Olives add a salty complexity to salads, flatbreads, and cheeseboards. These fruits are native to Southern Europe and Northern Africa, and are an essential part of many traditional recipes from those regions. After harvesting, they’re packed in a salty brine that gives them their characteristic kick. Olives grow on trees, and have a hard stone-like pit. Pits are fine for a cheeseboard or snacking situation, but it’s best to remove them if you’re incorporating olives into a recipe. You don’t want to be happily chomping through a pizza only to crack down on a hard pit. Ouch! 

Pitted vs. Unpitted olives 

The main difference here is obvious: pitted olives come with the pit already removed. Removing the pit breaks down the structure of the olive a little bit. In the jar, these olives will continue to break down and absorb flavors from the brine. Pitted olives tend to be slightly mushier and slightly saltier than their pit-containing counterparts. They’ll still have plenty of flavor, but for the best olive experience, we recommend buying them whole. Working with whole olives is easy. Just remove the pit before you move on with your recipe. The easiest way to do this is to apply a little bit of force. 

How to pit olives 

Lay the olives on a cutting board. Working one at a time, place the flat side of a chef’s knife on the olive and smack it firmly with the heel of your hand. This will crush the olive. After it’s crushed, you should be able to pull the pit right out. Set the pits aside, and proceed with your recipe, either by chopping or leaving the crushed olives whole. Watch our chef demonstrate this technique in the video below. 

Recipes we love with olives 

Oregano Chicken & Olive Pan Sauce with Roasted Sweet Potatoes, Onion & Spinach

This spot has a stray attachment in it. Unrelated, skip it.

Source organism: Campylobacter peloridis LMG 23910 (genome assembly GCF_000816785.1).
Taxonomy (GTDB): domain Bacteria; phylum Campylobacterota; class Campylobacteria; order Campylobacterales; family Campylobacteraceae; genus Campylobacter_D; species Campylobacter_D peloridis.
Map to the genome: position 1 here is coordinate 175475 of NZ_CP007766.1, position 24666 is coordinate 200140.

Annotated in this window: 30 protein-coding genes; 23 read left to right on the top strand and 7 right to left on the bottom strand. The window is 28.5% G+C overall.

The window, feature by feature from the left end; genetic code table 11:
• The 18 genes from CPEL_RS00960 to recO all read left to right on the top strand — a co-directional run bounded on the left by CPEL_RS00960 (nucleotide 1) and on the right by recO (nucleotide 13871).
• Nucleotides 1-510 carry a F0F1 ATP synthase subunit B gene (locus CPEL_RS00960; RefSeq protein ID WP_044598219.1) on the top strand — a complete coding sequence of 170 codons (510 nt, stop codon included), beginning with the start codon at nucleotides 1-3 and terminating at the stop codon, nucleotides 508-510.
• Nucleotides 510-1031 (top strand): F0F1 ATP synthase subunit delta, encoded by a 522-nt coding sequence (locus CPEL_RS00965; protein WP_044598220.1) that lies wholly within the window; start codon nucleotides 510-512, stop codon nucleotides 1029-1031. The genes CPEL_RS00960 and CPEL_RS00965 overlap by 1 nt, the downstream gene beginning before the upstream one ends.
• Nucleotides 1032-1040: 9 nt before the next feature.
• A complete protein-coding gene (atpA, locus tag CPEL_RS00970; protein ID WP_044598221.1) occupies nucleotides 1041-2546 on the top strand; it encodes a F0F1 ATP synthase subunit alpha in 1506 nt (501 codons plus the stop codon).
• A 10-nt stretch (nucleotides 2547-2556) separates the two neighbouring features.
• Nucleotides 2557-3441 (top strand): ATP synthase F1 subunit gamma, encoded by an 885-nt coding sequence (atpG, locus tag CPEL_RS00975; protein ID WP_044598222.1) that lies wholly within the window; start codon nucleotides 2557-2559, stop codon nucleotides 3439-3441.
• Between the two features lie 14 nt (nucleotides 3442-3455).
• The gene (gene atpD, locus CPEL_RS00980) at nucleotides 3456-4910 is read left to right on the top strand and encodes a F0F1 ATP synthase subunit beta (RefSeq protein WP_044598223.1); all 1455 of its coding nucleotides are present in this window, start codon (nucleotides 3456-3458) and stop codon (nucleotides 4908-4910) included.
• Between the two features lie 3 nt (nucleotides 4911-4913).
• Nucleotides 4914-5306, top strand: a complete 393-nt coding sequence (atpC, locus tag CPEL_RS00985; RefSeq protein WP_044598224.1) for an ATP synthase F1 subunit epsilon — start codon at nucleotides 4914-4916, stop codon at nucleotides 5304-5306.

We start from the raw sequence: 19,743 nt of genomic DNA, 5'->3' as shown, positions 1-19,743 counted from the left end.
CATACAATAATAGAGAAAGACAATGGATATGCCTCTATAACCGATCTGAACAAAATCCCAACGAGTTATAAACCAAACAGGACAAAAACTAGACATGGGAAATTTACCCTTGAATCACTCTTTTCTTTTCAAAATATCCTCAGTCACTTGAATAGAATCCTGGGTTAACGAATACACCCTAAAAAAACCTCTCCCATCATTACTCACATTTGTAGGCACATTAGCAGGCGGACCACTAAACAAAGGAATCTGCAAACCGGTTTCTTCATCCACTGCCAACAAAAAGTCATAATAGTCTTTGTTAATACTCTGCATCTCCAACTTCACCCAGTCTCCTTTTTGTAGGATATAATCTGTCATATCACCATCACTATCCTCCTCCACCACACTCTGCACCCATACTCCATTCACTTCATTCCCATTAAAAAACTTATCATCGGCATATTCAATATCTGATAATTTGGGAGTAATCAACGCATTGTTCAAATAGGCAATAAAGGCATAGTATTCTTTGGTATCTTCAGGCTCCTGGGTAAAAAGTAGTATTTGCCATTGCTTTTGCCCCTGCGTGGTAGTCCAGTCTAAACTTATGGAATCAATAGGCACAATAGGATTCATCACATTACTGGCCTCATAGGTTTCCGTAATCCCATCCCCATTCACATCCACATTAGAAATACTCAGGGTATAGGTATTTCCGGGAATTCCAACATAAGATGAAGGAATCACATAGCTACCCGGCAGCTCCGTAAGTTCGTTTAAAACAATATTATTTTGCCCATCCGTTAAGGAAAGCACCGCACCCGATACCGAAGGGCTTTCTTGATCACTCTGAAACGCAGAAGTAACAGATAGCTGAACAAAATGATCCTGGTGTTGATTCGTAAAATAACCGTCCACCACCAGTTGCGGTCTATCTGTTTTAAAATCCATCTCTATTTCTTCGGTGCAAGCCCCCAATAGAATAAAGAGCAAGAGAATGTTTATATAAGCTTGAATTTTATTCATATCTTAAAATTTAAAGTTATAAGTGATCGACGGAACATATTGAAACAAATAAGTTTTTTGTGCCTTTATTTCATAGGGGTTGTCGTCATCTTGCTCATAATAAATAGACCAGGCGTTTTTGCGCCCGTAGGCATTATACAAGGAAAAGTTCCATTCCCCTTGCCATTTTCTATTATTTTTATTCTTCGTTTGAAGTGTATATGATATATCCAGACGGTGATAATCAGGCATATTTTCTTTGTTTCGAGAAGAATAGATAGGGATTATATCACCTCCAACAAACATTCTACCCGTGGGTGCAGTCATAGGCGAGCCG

chicken with pitted olives

Oregano chicken gets a lift from a bright, zesty pan sauce of olives, lemon juice, butter, red pepper flakes, and sweet date syrup.

Greek Chicken with Olive Tapenade & Creamy Orzo

feta chicken and orzo

This chicken gets its exciting Greek flavor from a coating of dried oregano and a topping of tapenade—a briny, punchy paste made with niçoise olives. For a simple, flavorful side, we’re tossing orzo with roasted Brussels sprouts and Feta cheese.

Orange-Olive Chicken Thighs & Couscous with Vegetables, Feta & Dates

chicken and cous cous and olives

In this dish, you’ll marinate chicken thighs in a zesty combination of our shawarma spice blend, olives, and fresh orange juice, before roasting them in the oven. You’ll serve it alongside sweet peppers, tangy feta, and mint––all over a bed of harissa couscous studded with plump medjool dates for pops of sweetness.

Feta & Olive Pizza with Spicy Tomato Sauce

feta olive pizza

Crisp, golden brown crust is layered with a classic, lightly spicy red sauce and creamy mozzarella. It’s the perfect base for a marinated topping of briny olives, crumbly feta, and piquante peppers, which garnishes the pizza after baking—adding tangy bursts of flavor in every bite.

Greek Panzanella Salad with Feta & Olives

greek salad

This vibrant Greek salad features classic ingredients like tomatoes, cucumbers, olives, and tangy feta—mixed with crunchy homemade croutons, fresh arugula, and a simple oregano dressing.